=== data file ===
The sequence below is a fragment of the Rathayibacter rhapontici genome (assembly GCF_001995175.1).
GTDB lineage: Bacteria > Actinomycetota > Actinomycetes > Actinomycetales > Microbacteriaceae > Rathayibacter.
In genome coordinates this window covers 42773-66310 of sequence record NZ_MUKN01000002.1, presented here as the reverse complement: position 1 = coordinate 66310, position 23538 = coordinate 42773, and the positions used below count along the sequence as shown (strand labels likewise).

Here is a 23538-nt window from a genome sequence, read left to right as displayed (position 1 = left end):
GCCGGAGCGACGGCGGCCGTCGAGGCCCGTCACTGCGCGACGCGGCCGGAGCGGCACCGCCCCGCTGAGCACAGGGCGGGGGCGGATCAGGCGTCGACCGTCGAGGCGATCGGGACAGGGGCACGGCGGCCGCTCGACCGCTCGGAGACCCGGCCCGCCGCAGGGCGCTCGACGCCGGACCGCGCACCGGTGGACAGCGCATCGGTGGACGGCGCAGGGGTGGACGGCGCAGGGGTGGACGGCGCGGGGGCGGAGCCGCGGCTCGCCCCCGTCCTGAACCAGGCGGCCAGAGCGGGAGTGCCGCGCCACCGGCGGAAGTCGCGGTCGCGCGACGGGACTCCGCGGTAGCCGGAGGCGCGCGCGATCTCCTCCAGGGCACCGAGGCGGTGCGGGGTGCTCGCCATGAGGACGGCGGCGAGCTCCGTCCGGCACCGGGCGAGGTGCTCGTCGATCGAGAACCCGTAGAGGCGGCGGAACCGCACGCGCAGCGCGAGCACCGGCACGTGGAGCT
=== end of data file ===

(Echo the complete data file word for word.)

The sequence below is a fragment of the Rathayibacter rhapontici genome (assembly GCF_001995175.1).
GTDB lineage: Bacteria > Actinomycetota > Actinomycetes > Actinomycetales > Microbacteriaceae > Rathayibacter.
In genome coordinates this window covers 42773-66310 of sequence record NZ_MUKN01000002.1, presented here as the reverse complement: position 1 = coordinate 66310, position 23538 = coordinate 42773, and the positions used below count along the sequence as shown (strand labels likewise).

Here is a 23538-nt window from a genome sequence, read left to right as displayed (position 1 = left end):
GCCGGAGCGACGGCGGCCGTCGAGGCCCGTCACTGCGCGACGCGGCCGGAGCGGCACCGCCCCGCTGAGCACAGGGCGGGGGCGGATCAGGCGTCGACCGTCGAGGCGATCGGGACAGGGGCACGGCGGCCGCTCGACCGCTCGGAGACCCGGCCCGCCGCAGGGCGCTCGACGCCGGACCGCGCACCGGTGGACAGCGCATCGGTGGACGGCGCAGGGGTGGACGGCGCAGGGGTGGACGGCGCGGGGGCGGAGCCGCGGCTCGCCCCCGTCCTGAACCAGGCGGCCAGAGCGGGAGTGCCGCGCCACCGGCGGAAGTCGCGGTCGCGCGACGGGACTCCGCGGTAGCCGGAGGCGCGCGCGATCTCCTCCAGGGCACCGAGGCGGTGCGGGGTGCTCGCCATGAGGACGGCGGCGAGCTCCGTCCGGCACCGGGCGAGGTGCTCGTCGATCGAGAACCCGTAGAGGCGGCGGAACCGCACGCGCAGCGCGAGCACCGGCACGTGGAGCT